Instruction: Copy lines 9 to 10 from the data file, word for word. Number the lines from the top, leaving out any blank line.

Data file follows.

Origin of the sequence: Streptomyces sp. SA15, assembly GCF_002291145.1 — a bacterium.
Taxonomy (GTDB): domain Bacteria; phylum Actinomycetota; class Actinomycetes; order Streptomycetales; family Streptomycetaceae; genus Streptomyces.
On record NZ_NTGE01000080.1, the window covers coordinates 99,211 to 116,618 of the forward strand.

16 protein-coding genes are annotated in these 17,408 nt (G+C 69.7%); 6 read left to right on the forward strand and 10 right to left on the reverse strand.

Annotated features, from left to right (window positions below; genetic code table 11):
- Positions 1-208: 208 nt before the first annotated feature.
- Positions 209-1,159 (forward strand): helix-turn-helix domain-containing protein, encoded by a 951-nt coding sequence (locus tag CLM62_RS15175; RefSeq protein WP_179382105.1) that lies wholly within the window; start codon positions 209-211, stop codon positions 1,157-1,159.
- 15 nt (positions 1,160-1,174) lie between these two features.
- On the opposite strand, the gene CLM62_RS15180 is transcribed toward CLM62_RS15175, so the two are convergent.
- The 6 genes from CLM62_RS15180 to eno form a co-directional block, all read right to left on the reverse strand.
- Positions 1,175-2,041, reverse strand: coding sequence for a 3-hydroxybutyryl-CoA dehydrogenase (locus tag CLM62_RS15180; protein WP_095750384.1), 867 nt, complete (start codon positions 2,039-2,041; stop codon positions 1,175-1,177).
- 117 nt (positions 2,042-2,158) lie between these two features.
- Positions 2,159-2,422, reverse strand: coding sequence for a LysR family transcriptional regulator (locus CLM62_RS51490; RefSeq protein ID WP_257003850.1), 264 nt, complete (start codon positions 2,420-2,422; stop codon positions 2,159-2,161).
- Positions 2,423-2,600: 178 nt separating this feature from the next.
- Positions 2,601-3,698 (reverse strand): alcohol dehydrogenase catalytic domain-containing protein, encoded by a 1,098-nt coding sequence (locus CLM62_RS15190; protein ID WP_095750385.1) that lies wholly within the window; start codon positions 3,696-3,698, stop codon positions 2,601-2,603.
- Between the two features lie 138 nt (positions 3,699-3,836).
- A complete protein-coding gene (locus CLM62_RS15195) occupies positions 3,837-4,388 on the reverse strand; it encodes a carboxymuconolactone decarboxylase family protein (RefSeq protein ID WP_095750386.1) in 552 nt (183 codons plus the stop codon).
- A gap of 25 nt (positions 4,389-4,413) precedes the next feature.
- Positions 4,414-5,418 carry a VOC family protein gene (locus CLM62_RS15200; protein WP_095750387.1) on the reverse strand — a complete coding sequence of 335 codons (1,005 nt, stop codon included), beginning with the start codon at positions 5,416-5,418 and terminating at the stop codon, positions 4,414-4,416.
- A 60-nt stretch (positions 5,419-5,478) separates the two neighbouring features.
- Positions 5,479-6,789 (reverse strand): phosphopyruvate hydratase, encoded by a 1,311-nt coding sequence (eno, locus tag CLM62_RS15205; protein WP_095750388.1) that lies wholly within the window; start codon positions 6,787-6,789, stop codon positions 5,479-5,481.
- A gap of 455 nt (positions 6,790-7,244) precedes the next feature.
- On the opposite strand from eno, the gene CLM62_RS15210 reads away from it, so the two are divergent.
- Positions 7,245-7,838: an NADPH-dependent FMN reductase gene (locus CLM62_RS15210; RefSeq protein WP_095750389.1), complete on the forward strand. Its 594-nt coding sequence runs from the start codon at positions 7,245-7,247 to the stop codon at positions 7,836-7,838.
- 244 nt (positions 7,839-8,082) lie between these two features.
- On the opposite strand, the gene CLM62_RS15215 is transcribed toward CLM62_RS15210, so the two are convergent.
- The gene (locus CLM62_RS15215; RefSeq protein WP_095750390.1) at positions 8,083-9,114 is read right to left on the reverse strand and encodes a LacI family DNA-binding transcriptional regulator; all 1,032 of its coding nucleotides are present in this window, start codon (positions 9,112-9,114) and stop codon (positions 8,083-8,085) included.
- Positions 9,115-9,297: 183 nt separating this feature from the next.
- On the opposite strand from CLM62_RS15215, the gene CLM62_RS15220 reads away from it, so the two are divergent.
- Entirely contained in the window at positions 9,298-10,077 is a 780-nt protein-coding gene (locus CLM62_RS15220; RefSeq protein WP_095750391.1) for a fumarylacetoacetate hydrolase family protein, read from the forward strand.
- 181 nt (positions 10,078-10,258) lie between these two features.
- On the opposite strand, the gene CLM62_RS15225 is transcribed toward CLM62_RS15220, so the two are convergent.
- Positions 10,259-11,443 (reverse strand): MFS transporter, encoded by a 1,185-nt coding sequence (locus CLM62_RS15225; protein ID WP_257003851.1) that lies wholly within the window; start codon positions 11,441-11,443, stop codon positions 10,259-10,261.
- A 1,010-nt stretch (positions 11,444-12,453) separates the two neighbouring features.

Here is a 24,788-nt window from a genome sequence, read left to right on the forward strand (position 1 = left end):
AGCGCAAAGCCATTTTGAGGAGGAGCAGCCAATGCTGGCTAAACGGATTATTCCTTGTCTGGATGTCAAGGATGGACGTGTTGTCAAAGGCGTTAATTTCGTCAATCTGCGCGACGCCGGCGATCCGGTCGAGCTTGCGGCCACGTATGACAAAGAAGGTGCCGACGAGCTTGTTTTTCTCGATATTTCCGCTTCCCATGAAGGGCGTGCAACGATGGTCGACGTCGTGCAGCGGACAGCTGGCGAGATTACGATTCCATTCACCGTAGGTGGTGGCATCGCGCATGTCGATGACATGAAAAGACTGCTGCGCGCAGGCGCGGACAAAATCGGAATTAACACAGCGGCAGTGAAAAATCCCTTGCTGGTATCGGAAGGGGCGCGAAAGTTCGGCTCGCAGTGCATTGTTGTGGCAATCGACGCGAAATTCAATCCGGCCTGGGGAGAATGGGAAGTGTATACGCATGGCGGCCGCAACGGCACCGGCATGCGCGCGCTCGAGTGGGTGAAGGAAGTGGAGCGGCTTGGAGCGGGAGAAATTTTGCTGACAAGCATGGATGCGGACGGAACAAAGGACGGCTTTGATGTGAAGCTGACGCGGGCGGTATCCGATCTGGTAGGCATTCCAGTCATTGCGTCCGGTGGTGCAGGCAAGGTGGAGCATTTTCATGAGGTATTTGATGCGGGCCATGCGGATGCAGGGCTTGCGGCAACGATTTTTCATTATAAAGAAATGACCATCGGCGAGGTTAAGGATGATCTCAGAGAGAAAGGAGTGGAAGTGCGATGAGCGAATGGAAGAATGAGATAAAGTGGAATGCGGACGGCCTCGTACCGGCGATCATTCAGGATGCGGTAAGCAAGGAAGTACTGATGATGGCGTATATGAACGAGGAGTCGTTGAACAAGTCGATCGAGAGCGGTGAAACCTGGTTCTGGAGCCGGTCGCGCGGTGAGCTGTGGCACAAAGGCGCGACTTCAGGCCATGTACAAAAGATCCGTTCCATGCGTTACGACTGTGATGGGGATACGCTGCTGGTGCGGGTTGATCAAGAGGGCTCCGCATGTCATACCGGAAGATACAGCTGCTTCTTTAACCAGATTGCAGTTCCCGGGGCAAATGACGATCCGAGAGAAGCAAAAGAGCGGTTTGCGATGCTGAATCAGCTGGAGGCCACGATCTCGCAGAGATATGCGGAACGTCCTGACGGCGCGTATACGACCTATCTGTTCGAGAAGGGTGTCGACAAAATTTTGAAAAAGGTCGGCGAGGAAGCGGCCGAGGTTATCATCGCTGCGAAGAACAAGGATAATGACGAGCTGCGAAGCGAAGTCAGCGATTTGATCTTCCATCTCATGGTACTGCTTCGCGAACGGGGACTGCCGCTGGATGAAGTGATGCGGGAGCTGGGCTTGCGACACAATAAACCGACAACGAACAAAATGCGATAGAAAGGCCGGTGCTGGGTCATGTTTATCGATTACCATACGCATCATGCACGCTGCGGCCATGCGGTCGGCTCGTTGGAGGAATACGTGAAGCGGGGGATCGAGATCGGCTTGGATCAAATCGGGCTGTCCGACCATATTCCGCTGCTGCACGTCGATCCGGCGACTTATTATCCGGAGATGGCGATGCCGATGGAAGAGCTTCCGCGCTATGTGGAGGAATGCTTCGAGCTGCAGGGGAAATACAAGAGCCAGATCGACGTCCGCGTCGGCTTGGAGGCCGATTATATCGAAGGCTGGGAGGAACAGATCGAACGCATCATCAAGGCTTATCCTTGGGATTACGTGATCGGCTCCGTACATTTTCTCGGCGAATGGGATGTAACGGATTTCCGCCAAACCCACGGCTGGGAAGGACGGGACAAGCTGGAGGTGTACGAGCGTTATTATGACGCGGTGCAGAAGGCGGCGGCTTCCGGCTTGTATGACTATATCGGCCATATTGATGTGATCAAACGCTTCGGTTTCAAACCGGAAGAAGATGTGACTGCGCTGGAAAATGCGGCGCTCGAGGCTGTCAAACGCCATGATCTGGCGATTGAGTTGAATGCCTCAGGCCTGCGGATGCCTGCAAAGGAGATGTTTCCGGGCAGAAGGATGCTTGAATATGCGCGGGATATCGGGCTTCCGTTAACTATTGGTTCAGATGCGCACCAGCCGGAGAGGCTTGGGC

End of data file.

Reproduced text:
- On the opposite strand, the gene CLM62_RS15180 is transcribed toward CLM62_RS15175, so the two are convergent.
- The 6 genes from CLM62_RS15180 to eno form a co-directional block, all read right to left on the reverse strand.